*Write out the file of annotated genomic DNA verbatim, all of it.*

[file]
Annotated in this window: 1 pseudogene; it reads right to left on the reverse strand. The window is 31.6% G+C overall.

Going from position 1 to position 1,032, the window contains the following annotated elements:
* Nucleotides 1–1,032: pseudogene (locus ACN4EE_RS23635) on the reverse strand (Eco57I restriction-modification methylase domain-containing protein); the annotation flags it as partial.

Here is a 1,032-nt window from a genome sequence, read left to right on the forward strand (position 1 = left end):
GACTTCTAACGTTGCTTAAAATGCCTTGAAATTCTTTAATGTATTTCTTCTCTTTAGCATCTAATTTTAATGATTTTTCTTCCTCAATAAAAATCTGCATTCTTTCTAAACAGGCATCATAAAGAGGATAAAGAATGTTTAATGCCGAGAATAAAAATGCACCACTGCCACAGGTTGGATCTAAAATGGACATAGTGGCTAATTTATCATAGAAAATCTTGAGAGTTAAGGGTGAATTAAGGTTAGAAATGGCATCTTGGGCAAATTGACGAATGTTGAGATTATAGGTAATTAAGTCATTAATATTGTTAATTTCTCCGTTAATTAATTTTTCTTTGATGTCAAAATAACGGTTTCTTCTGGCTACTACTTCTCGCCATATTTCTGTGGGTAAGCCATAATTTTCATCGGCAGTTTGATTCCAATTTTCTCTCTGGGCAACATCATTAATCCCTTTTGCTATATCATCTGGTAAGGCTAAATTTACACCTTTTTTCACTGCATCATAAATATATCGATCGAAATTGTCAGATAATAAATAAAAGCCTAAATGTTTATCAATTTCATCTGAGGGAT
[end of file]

Annotated in this window: 1 pseudogene; it reads right to left on the reverse strand. The window is 31.6% G+C overall.

Going from position 1 to position 1,032, the window contains the following annotated elements:
* Nucleotides 1–1,032: pseudogene (locus ACN4EE_RS23635) on the reverse strand (Eco57I restriction-modification methylase domain-containing protein); the annotation flags it as partial.

Here is a 1,032-nt window from a genome sequence, read left to right on the forward strand (position 1 = left end):
GACTTCTAACGTTGCTTAAAATGCCTTGAAATTCTTTAATGTATTTCTTCTCTTTAGCATCTAATTTTAATGATTTTTCTTCCTCAATAAAAATCTGCATTCTTTCTAAACAGGCATCATAAAGAGGATAAAGAATGTTTAATGCCGAGAATAAAAATGCACCACTGCCACAGGTTGGATCTAAAATGGACATAGTGGCTAATTTATCATAGAAAATCTTGAGAGTTAAGGGTGAATTAAGGTTAGAAATGGCATCTTGGGCAAATTGACGAATGTTGAGATTATAGGTAATTAAGTCATTAATATTGTTAATTTCTCCGTTAATTAATTTTTCTTTGATGTCAAAATAACGGTTTCTTCTGGCTACTACTTCTCGCCATATTTCTGTGGGTAAGCCATAATTTTCATCGGCAGTTTGATTCCAATTTTCTCTCTGGGCAACATCATTAATCCCTTTTGCTATATCATCTGGTAAGGCTAAATTTACACCTTTTTTCACTGCATCATAAATATATCGATCGAAATTGTCAGATAATAAATAAAAGCCTAAATGTTTATCAATTTCATCTGAGGGAT